Coal Demand Falls in the U.S., Rises Everywhere Else
Cheap natural gas means U.S. electricity producers are buying less coal. But the rest of the world is buying more.
Burning coal contributes significantly to global emissions of carbon dioxide.
A glut of cheap natural gas in the United States has recently led utilities to replace some coal-fired electricity generation with that from cleaner-burning gas. But while the domestic coal industry is down, the international market for U.S. coal—especially in Europe and Asia—is booming.
According to the International Energy Agency, demand for coal continues to grow everywhere in the world except the United States. Globally, demand grew 4.3 percent in 2011, the most recent year for which there are data.
Data from the Energy Information Administration, illustrated in the first chart, show that U.S. coal exports are on the rise. In fact, the U.S.—the world’s second largest producer of coal behind China—exported more in 2011 than in any year except 1981, when the country exported around 112 million tons. Data for the full year of 2012 are not yet available, but through the first three quarters, the U.S. was comfortably on pace to set a new record after having sold nearly 98 million tons on the international market. Much of the recent growth is due to increasing shipments of steam coal, the type burned in power plants.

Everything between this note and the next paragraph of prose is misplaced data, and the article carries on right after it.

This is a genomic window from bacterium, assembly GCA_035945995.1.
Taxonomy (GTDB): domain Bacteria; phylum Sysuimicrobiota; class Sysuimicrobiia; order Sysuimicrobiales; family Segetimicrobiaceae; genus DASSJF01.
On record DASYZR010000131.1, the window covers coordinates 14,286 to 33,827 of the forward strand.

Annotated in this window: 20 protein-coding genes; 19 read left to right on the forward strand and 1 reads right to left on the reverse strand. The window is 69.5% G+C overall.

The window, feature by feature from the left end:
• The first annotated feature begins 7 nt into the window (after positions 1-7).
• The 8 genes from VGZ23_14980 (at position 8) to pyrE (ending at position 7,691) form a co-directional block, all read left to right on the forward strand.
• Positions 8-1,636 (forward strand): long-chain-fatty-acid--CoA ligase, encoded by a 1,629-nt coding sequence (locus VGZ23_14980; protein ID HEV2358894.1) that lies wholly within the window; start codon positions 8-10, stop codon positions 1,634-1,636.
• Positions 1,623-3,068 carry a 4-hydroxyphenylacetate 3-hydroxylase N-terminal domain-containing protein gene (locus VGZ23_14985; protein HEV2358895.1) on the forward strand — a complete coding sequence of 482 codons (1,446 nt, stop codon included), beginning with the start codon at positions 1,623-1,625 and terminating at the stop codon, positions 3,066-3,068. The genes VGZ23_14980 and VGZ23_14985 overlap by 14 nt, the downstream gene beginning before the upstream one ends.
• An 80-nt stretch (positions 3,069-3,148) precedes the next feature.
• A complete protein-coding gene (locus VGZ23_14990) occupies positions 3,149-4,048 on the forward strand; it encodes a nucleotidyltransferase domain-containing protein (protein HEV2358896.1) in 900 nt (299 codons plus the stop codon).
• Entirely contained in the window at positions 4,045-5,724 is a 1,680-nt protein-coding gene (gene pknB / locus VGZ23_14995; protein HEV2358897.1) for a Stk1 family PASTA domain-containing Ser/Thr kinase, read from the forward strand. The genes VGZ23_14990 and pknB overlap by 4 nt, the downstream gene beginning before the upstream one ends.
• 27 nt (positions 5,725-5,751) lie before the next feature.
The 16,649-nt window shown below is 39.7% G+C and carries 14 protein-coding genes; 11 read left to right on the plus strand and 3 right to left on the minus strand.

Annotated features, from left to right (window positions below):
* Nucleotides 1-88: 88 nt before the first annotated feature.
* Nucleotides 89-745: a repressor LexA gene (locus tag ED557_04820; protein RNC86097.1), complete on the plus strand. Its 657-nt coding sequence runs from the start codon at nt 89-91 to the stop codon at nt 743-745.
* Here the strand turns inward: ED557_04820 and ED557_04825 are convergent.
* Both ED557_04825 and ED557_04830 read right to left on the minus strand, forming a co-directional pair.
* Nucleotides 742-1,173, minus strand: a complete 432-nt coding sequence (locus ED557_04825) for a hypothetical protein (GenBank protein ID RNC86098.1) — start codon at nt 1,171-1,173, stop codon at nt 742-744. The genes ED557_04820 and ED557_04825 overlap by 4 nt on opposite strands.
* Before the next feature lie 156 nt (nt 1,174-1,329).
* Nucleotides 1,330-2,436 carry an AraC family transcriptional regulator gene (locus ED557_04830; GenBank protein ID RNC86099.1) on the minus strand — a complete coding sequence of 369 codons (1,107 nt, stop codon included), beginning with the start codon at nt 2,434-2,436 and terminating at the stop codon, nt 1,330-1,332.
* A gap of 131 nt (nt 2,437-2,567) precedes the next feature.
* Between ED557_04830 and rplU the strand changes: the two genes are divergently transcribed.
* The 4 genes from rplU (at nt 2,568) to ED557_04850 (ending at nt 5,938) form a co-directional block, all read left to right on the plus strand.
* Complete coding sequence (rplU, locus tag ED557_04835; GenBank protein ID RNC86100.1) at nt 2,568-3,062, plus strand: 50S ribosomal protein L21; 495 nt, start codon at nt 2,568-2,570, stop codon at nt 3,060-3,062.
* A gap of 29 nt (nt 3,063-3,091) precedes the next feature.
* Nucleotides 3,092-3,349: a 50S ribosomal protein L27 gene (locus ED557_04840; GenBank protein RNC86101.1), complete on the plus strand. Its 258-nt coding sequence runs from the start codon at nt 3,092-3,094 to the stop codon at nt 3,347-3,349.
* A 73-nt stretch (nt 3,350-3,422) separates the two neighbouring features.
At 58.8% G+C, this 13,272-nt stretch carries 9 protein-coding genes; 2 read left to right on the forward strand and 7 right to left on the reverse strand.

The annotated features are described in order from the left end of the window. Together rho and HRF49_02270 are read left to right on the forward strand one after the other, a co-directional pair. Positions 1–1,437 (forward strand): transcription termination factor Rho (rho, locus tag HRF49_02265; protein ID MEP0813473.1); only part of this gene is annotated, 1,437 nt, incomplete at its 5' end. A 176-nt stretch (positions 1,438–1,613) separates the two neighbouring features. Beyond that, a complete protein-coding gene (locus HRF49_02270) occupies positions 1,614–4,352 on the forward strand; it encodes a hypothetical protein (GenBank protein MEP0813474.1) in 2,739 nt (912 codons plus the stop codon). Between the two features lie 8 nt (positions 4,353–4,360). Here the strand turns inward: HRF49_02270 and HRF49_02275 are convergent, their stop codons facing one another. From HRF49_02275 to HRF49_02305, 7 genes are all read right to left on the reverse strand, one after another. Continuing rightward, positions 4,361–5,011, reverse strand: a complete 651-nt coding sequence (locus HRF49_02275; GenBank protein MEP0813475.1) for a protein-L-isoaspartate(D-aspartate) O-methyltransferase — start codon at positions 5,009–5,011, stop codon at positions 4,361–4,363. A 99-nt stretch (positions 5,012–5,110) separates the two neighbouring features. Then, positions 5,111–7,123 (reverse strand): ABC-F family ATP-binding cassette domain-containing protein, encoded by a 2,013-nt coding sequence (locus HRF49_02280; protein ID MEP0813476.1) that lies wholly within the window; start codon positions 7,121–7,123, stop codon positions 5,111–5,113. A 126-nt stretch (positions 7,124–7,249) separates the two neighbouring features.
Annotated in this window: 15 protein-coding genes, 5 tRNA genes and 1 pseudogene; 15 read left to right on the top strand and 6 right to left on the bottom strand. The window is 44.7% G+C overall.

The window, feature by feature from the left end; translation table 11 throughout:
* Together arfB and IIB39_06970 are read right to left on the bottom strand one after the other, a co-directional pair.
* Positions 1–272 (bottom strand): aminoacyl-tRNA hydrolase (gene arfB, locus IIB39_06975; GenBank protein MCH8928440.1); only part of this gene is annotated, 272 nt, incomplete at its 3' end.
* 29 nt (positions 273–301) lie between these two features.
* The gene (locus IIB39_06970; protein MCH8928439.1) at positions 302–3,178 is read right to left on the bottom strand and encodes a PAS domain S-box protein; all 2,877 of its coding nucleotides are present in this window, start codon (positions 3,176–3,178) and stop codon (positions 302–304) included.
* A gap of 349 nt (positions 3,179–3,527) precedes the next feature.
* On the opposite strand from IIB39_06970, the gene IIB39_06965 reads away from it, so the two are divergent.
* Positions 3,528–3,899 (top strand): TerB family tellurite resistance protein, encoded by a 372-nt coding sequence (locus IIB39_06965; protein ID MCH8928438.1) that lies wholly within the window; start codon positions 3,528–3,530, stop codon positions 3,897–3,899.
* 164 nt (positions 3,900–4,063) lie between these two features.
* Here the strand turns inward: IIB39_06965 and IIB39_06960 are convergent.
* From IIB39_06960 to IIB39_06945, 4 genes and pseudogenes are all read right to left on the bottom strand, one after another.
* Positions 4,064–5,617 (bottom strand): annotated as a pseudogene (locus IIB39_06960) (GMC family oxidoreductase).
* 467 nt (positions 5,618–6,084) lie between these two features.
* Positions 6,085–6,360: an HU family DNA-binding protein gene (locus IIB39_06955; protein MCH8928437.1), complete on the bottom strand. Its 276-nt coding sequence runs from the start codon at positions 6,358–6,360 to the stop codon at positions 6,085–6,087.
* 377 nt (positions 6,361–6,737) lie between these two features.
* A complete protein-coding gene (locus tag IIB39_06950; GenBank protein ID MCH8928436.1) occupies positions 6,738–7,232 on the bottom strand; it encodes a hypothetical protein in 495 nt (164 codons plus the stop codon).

As shown in the second chart, coal producers in the U.S. have had particular recent success selling to Asian and European customers. In both regions, natural gas is much more expensive than it is in the United States. The Netherlands, for example, imported a record 10.8 million tons of American coal in 2011, up from 7.3 million in 2010, and the most since the early 1990s. Germany, Italy, and the United Kingdom saw similarly large increases.
Between 2009 and 2011, China saw its imports of U.S. coal increase fivefold. India imported 4.5 million tons of U.S. coal in 2011, doubling the amount it bought in 2010. Also purchasing a lot more U.S. coal recently is South Korea, which bought 10.4 million tons in 2011, compared to 2.1 million tons just two years prior.
Become an MIT Technology Review Insider for in-depth analysis and unparalleled perspective.Subscribe today